Researchers at the University of Oregon are reporting that ancient oceanic mountain ridges have preserved a record of volcanism for millions of years. The study reveals a global increase in magmatic activity in submarine volcanoes 66 million years ago, which was right after the Chicxulub meteor struck Earth.
The findings of the research indicate that there was a shift in the strength of gravity above the seafloor, followed by the release of a large volume of magma. The molten lava left an imprint on the oceanic boundaries of tectonic plates.
Lead author Joseph Byrnes said that powerful seismic waves from the impact of the Chicxulub meteor likely triggered the worldwide eruptions. He explained that this heightened volcanic activity would have been active during the mass extinction of the world’s non-avian dinosaurs.
A particularly large amount of lava was recorded across the Deccan Traps in India. Volcanic disasters on this scale catastrophically disturb the climate and are often linked to mass extinctions.
Ever since evidence of the Chicxulub meteor first emerged, there has been a debate about whether this event or volcanism in Deccan Traps was the main cause of dinosaur extinction.
In 2015, researchers at the University of California, Berkeley, found that the two events may be connected. They theorized that the impact of the meteor escalated volcanic activity across the Deccan Traps.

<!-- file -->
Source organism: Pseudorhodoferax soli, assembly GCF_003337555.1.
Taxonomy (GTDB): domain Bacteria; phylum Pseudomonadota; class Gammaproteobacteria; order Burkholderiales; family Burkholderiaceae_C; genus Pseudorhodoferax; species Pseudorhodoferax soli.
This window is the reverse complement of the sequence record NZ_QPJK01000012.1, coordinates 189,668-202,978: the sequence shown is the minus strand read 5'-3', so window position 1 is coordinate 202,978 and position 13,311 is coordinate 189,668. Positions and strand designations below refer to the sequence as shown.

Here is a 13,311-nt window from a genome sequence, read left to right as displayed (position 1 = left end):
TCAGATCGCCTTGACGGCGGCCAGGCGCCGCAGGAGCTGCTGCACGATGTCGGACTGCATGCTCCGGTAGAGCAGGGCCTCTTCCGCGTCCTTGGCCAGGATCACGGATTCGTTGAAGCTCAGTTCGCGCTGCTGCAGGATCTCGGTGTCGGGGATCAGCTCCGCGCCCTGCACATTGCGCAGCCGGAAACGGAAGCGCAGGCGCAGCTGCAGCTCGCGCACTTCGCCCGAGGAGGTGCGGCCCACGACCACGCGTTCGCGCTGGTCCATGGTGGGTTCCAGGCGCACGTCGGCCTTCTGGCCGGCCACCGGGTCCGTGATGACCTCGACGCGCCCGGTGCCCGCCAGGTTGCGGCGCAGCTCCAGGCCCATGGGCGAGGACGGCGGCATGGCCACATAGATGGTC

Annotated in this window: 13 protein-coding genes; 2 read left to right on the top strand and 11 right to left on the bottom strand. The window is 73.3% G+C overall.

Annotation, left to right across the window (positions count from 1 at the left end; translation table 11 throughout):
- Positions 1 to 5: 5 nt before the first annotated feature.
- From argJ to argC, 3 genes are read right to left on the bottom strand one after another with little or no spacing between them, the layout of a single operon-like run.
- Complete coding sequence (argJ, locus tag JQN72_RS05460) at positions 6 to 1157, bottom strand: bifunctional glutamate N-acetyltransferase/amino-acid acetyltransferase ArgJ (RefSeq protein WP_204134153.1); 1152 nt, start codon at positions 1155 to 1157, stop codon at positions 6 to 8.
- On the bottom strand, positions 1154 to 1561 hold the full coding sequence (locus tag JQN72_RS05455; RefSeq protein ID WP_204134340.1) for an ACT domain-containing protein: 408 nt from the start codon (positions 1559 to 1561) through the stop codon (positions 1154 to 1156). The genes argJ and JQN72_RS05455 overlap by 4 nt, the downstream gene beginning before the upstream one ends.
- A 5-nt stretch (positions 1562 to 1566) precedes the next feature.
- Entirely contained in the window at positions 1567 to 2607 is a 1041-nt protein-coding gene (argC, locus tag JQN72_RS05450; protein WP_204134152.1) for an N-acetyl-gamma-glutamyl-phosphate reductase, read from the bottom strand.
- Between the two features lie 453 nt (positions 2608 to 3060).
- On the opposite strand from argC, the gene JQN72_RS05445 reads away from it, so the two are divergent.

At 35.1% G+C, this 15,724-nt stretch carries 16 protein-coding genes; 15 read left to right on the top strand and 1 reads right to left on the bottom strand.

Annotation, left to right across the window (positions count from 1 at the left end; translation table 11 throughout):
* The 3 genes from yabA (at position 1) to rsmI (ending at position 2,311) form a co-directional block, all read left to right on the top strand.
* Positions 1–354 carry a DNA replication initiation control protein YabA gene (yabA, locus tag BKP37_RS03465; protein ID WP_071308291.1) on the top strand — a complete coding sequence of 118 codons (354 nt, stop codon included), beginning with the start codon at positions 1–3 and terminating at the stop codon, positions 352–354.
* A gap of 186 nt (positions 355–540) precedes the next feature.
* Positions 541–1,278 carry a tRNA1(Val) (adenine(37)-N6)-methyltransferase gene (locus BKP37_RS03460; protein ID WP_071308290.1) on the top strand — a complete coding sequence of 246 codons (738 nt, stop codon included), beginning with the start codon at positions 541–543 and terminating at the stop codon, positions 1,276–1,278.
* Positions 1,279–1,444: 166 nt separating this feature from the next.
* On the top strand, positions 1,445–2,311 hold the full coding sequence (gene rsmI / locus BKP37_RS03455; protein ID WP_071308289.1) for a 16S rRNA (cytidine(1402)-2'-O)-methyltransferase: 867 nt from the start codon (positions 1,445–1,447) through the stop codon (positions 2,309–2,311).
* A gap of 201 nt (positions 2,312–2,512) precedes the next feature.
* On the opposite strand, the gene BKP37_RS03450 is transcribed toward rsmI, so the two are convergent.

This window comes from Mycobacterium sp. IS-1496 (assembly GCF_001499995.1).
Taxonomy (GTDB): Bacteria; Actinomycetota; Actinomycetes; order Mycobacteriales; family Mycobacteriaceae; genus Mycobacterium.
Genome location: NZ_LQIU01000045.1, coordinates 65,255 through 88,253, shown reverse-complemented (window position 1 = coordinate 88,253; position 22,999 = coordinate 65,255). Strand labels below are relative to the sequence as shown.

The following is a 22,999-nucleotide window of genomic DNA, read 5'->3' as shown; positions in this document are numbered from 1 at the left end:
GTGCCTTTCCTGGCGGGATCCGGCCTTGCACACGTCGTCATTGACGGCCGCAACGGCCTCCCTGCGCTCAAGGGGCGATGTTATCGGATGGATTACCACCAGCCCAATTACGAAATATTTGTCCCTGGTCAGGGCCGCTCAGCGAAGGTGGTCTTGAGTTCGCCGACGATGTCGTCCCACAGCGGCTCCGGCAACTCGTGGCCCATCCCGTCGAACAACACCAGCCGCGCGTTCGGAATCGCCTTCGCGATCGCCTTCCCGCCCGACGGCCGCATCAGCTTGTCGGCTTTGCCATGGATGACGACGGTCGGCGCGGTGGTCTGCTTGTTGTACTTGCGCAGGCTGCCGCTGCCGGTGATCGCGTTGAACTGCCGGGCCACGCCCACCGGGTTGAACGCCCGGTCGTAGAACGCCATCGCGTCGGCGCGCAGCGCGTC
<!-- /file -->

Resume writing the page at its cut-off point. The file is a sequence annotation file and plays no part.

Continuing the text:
Co-author Leif Karlstrom explained that the current study adds another layer to this concept, suggesting that the meteor strike triggered volcanic activity at Deccan Traps and also around the world. He said that seismic waves radiating through the Earth likely accelerated volcanic activity that was already in progress along oceanic mountain ridges.
“Our work suggests a connection between these exceedingly rare and catastrophic events, distributed over the entire planet,” said Karlstrom. “The meteorite’s impact may have influenced volcanic eruptions that were already going on, making for a one-two punch.”
“This study does not say precisely that this volcanic activity is what killed the dinosaurs,” said Byrnes. “What we are adding to the conversation is global volcanic activity during the known environmental crisis.”
The research is published in the journal Science Advances.